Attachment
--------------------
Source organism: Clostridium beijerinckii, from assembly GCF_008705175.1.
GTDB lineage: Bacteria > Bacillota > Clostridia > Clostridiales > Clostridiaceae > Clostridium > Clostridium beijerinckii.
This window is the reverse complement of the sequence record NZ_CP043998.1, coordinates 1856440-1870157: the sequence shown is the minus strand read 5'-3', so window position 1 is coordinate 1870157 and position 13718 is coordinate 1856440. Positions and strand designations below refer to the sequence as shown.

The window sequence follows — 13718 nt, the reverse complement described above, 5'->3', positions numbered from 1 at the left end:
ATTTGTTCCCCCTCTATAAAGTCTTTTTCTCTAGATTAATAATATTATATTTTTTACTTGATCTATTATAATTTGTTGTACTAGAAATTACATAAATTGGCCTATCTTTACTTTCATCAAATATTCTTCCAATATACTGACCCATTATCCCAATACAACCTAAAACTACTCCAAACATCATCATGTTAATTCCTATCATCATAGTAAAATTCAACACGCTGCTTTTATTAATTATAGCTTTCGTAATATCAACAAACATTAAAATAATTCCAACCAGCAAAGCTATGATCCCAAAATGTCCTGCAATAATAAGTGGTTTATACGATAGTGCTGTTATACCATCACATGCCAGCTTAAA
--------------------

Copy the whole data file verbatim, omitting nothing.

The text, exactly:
Source organism: Clostridium beijerinckii, from assembly GCF_008705175.1.
GTDB lineage: Bacteria > Bacillota > Clostridia > Clostridiales > Clostridiaceae > Clostridium > Clostridium beijerinckii.
This window is the reverse complement of the sequence record NZ_CP043998.1, coordinates 1856440-1870157: the sequence shown is the minus strand read 5'-3', so window position 1 is coordinate 1870157 and position 13718 is coordinate 1856440. Positions and strand designations below refer to the sequence as shown.

The window sequence follows — 13718 nt, the reverse complement described above, 5'->3', positions numbered from 1 at the left end:
ATTTGTTCCCCCTCTATAAAGTCTTTTTCTCTAGATTAATAATATTATATTTTTTACTTGATCTATTATAATTTGTTGTACTAGAAATTACATAAATTGGCCTATCTTTACTTTCATCAAATATTCTTCCAATATACTGACCCATTATCCCAATACAACCTAAAACTACTCCAAACATCATCATGTTAATTCCTATCATCATAGTAAAATTCAACACGCTGCTTTTATTAATTATAGCTTTCGTAATATCAACAAACATTAAAATAATTCCAACCAGCAAAGCTATGATCCCAAAATGTCCTGCAATAATAAGTGGTTTATACGATAGTGCTGTTATACCATCACATGCCAGCTTAAA